Log likelihood surface as a function of migration rate (*m*), and the fundamental biodiversity number for *Danio rerio* chromosome 19. Dark red shows regions of the surface where parameters maximize the probability to explain abundances and diversity of genetic elements in the chromosome. Likelihood-ratio test favored Etienne's model (in contrast to Ewens' model) as a best explanation of abundance and diversity of genetic elements in this particular chromosome. The dot inside the dark red surface shows coincidence between the analytical and the graphical ML estimation.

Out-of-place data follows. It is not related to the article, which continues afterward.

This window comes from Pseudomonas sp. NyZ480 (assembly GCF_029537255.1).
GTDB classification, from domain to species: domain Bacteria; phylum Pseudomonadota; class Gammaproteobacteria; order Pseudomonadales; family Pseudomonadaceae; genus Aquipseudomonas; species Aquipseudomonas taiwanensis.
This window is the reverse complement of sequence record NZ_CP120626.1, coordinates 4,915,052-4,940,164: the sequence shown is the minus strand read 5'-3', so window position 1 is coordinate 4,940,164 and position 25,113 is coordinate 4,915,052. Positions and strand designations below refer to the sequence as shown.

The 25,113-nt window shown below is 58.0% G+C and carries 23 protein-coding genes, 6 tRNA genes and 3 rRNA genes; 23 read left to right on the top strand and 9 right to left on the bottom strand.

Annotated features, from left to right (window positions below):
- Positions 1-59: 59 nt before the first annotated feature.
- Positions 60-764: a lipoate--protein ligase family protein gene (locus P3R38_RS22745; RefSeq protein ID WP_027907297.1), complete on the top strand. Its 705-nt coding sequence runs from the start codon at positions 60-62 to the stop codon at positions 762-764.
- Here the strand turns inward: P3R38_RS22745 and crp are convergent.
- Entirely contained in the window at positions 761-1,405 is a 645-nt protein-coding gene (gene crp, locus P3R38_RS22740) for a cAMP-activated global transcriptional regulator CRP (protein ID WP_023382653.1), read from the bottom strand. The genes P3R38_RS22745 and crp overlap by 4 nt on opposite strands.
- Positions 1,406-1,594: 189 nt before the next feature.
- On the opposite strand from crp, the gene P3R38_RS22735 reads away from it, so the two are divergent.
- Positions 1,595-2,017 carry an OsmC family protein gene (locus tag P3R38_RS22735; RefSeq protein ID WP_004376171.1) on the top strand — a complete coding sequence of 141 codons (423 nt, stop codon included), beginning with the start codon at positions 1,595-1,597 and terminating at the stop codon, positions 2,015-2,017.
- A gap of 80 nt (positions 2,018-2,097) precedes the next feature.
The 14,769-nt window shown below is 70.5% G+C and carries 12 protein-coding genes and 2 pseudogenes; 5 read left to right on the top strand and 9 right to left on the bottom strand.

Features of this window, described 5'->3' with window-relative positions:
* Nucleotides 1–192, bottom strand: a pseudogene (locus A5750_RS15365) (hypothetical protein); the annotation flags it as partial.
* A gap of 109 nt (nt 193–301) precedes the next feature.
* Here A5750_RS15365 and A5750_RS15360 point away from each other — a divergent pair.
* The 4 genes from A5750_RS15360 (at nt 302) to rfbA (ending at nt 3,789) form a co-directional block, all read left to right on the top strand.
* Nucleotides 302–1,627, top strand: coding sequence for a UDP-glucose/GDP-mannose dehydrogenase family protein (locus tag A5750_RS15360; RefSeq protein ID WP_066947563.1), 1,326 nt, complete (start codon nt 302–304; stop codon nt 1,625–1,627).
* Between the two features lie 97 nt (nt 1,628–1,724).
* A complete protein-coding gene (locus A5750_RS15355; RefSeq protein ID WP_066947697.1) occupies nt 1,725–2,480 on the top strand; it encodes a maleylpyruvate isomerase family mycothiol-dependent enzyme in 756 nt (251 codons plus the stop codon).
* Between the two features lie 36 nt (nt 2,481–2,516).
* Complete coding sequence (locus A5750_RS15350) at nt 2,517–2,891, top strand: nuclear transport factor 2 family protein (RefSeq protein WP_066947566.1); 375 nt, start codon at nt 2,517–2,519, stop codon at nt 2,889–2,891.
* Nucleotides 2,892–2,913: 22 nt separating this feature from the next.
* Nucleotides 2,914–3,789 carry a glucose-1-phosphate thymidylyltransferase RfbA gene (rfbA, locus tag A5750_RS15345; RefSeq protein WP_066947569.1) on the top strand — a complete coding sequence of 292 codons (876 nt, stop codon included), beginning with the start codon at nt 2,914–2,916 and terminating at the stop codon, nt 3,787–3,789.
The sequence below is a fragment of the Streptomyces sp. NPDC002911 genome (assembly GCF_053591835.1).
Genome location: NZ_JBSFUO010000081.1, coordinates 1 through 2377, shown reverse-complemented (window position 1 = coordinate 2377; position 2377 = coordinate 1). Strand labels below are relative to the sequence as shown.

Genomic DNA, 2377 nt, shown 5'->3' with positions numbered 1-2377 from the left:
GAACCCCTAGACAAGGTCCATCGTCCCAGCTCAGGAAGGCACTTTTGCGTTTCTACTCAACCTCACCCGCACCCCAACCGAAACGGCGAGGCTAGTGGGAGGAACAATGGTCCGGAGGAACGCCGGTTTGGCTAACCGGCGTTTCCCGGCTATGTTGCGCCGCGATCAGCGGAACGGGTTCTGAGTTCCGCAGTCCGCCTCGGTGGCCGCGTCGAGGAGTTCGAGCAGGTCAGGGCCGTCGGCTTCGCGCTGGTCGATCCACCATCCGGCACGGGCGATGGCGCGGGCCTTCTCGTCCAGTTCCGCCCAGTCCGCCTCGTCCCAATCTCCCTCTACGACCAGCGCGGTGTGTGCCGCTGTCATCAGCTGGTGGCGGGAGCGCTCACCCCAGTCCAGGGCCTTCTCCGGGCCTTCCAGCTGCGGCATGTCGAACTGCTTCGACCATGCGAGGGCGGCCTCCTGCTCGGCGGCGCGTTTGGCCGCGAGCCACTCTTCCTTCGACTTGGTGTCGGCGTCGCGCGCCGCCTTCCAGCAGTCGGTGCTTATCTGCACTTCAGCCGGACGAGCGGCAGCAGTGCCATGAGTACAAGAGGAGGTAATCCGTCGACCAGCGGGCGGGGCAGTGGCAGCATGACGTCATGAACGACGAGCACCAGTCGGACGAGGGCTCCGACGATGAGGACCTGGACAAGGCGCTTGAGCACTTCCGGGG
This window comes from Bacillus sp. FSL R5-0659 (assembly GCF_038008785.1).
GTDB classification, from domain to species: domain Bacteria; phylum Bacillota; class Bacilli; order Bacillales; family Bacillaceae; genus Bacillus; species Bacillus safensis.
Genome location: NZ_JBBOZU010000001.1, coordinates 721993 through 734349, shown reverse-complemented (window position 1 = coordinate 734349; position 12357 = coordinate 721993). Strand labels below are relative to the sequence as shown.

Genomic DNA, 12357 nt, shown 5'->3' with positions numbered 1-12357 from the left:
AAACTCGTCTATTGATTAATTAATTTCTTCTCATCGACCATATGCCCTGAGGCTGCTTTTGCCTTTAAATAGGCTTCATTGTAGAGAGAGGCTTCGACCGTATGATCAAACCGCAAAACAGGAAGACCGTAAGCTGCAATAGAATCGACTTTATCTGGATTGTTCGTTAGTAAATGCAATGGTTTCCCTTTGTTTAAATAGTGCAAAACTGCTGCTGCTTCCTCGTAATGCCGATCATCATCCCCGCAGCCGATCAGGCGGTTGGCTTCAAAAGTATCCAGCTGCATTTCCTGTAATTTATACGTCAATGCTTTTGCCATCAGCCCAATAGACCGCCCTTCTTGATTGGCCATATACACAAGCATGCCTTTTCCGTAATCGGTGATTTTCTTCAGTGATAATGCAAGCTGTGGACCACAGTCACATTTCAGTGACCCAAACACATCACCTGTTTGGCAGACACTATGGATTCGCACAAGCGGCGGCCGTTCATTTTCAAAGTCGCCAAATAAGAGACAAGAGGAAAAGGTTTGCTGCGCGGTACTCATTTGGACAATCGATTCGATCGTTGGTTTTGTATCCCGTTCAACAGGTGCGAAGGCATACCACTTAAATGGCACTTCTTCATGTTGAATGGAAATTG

To test the UNTB, we computed the evenness (*H*) of each simulated distribution according to the methodology of Jabot and Chave [21] (see methods). We confronted the set of *H* values with the simulated distribution to assess whether the empirical *H* values of chromosomes lie outside the confidence limits of the neutral expectation (Figure 4). We considered chromosomes to be significantly neutral if the empirical evenness of the chromosome was within the 95% of the 10,000 random neutral values. We observed deviations from neutrality in 31 out of 548 chromosomes (5.6%) However, significant deviations vanished after correction for multiple testing (*FDR*<0.05, *n* = 548) [24]. This result was robust even when genetic species were defined at different levels of the hierarchy of the RepBase ontology, and even statistically, when an alternative test of neutrality was implemented [25] (see methods).